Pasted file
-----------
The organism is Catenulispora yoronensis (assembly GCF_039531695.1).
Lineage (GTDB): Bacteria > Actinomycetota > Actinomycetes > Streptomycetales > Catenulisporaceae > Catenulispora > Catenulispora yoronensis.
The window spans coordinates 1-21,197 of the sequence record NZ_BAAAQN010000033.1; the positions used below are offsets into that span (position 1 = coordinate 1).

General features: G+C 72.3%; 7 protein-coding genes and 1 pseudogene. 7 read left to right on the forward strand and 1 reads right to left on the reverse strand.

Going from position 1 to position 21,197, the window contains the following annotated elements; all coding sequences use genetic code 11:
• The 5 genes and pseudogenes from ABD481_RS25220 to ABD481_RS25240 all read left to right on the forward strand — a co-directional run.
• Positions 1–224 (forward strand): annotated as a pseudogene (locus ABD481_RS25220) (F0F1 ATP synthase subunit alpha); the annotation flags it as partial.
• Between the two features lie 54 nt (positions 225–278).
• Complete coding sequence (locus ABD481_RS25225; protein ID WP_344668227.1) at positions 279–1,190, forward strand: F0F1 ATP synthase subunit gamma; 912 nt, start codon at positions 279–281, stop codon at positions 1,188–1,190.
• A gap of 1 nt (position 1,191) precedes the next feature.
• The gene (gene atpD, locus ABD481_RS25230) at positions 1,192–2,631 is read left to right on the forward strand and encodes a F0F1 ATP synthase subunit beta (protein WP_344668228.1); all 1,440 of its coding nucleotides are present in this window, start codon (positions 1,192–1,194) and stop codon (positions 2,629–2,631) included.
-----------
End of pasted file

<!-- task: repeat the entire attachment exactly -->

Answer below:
The organism is Catenulispora yoronensis (assembly GCF_039531695.1).
Lineage (GTDB): Bacteria > Actinomycetota > Actinomycetes > Streptomycetales > Catenulisporaceae > Catenulispora > Catenulispora yoronensis.
The window spans coordinates 1-21,197 of the sequence record NZ_BAAAQN010000033.1; the positions used below are offsets into that span (position 1 = coordinate 1).

General features: G+C 72.3%; 7 protein-coding genes and 1 pseudogene. 7 read left to right on the forward strand and 1 reads right to left on the reverse strand.

Going from position 1 to position 21,197, the window contains the following annotated elements; all coding sequences use genetic code 11:
• The 5 genes and pseudogenes from ABD481_RS25220 to ABD481_RS25240 all read left to right on the forward strand — a co-directional run.
• Positions 1–224 (forward strand): annotated as a pseudogene (locus ABD481_RS25220) (F0F1 ATP synthase subunit alpha); the annotation flags it as partial.
• Between the two features lie 54 nt (positions 225–278).
• Complete coding sequence (locus ABD481_RS25225; protein ID WP_344668227.1) at positions 279–1,190, forward strand: F0F1 ATP synthase subunit gamma; 912 nt, start codon at positions 279–281, stop codon at positions 1,188–1,190.
• A gap of 1 nt (position 1,191) precedes the next feature.
• The gene (gene atpD, locus ABD481_RS25230) at positions 1,192–2,631 is read left to right on the forward strand and encodes a F0F1 ATP synthase subunit beta (protein WP_344668228.1); all 1,440 of its coding nucleotides are present in this window, start codon (positions 1,192–1,194) and stop codon (positions 2,629–2,631) included.